One final attempt to preserve Ukraine

Published 12:00 am Friday, March 14, 2014

WASHINGTON (AP) — In a last-minute bid to stave off a new chapter in the East-West crisis over Ukraine, Secretary of State John Kerry warned Russia on Thursday that it faces immediate and “very serious” sanctions if it annexes Ukraine’s strategic Crimea region.
His comments echoed those of German Chancellor Angela Merkel, who hours earlier said Russia risks “massive” political and economic consequences if it refuses to soften its stance against the new government in Kiev.
The warnings from the West served as a last attempt to head off a confrontation over Crimea, which holds a vote Sunday on whether to break off from Ukraine and perhaps join Russia. The showdown has been cast as a struggle for the future of Ukraine, a country with the size and population similar to France, which is caught between its long-standing ties and traditions with Russia and more progressive and economic opportunities in the West.
Kerry was headed to London for his last meeting with Russian Foreign Minister Sergey Lavrov before the Crimea vote.
At a Senate hearing, Kerry said Moscow should expect the U.S. and European Union to take measures against it on Monday if Russia accepts and acts on a decision by Crimea to secede from Ukraine. The U.S. and EU say the vote Sunday violates Ukraine’s constitution and international law. Russia has said it will respect the results of the referendum.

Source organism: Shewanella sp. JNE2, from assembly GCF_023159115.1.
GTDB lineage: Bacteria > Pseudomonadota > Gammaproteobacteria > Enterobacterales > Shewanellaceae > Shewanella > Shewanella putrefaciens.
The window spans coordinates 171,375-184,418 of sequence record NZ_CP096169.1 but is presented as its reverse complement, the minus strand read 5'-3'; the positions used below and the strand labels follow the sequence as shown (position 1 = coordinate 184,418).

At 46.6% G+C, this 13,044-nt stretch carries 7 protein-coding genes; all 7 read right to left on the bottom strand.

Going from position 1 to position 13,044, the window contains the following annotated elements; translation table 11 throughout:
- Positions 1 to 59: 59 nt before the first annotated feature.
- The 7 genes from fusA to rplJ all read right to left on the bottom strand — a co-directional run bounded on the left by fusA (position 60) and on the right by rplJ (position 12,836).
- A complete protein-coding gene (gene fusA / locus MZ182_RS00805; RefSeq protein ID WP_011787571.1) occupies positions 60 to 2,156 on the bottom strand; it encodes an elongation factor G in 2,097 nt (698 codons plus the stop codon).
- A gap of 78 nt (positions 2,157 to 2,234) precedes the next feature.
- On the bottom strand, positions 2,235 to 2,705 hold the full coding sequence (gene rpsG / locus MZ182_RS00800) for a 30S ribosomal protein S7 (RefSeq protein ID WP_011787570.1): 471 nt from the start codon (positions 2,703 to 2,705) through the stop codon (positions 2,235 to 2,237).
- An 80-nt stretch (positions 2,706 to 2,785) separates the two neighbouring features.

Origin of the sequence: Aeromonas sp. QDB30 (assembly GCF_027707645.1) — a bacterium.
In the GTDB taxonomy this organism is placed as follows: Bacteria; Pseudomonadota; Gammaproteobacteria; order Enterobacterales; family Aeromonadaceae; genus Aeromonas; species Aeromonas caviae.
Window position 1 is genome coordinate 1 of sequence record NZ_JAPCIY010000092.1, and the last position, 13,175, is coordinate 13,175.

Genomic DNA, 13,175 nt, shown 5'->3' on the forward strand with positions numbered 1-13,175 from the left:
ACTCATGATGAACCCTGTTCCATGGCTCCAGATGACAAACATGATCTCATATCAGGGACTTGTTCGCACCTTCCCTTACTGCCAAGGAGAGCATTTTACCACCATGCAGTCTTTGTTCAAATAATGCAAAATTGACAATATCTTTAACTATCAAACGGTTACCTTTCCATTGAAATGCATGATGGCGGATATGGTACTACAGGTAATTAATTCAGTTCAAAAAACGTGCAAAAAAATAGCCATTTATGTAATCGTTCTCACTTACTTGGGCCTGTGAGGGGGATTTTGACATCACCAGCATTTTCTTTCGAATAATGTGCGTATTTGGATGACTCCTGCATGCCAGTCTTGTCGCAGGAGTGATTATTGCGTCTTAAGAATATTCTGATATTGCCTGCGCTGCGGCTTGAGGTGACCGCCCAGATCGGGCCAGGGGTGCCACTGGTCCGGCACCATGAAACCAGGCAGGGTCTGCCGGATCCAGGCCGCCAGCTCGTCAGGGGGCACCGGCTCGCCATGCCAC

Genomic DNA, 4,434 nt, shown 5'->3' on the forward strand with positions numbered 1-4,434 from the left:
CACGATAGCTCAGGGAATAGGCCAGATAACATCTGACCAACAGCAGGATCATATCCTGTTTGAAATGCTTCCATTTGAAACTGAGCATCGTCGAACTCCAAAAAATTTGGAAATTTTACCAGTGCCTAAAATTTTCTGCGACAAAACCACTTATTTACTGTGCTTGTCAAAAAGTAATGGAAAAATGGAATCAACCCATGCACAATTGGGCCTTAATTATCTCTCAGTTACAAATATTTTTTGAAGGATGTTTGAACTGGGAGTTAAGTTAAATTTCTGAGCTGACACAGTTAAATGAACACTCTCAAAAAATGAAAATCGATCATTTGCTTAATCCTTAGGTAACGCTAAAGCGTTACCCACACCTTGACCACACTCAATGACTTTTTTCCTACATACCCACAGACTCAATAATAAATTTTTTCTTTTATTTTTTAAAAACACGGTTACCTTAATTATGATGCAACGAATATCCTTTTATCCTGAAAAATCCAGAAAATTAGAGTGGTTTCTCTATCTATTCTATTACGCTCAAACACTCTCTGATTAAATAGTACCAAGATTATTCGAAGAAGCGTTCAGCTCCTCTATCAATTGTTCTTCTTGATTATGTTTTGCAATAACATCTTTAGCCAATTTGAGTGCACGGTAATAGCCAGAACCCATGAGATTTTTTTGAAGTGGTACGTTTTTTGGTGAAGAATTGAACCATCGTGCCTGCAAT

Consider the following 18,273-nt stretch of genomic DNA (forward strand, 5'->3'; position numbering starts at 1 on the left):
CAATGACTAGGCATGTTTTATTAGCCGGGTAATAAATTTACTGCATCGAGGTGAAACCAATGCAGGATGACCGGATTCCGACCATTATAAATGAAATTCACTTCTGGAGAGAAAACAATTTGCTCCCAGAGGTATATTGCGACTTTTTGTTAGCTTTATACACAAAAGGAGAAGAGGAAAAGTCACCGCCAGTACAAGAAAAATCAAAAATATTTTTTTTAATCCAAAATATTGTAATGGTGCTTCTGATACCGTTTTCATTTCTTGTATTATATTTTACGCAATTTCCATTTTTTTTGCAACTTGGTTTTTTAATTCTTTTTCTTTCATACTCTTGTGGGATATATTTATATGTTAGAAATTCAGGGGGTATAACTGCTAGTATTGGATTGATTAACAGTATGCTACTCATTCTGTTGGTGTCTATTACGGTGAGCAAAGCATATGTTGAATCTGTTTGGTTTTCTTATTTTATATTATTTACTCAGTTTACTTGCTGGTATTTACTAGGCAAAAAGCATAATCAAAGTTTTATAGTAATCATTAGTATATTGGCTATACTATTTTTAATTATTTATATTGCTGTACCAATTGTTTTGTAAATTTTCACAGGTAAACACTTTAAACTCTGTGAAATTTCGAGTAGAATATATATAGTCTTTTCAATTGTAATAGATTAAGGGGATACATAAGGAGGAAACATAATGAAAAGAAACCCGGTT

Moscow has refused demands by the West to pull back troops from Crimea and respect Ukraine’s territorial boundaries.
Ukraine’s prime minister told the U.N. Security Council on Thursday that Russia had carried out a “military aggression” in Crimea, and dramatically switched from English to Russian to ask Russia whether it wants war.
Russia’s U.N. Ambassador Vitaly Churkin gave him a direct answer: “Russia does not want war and neither do the Russians, and I’m convinced the Ukrainians don’t want that either.”
Prime Minister Arseniy Yatsenyuk said Ukraine has had “warm and friendly relations” with Russia for decades and he is also convinced “that Russians do not want war.”
“And I hope that the Russian government and the Russian president will heed the wishes of their people and that we return urgently to dialogue and solve this conflict,” he said.
Churkin urged a return to the European-mediated plan in which Ukraine’s protest leaders and ousted President Viktor Yanukovych agreed to form a new government and hold elections.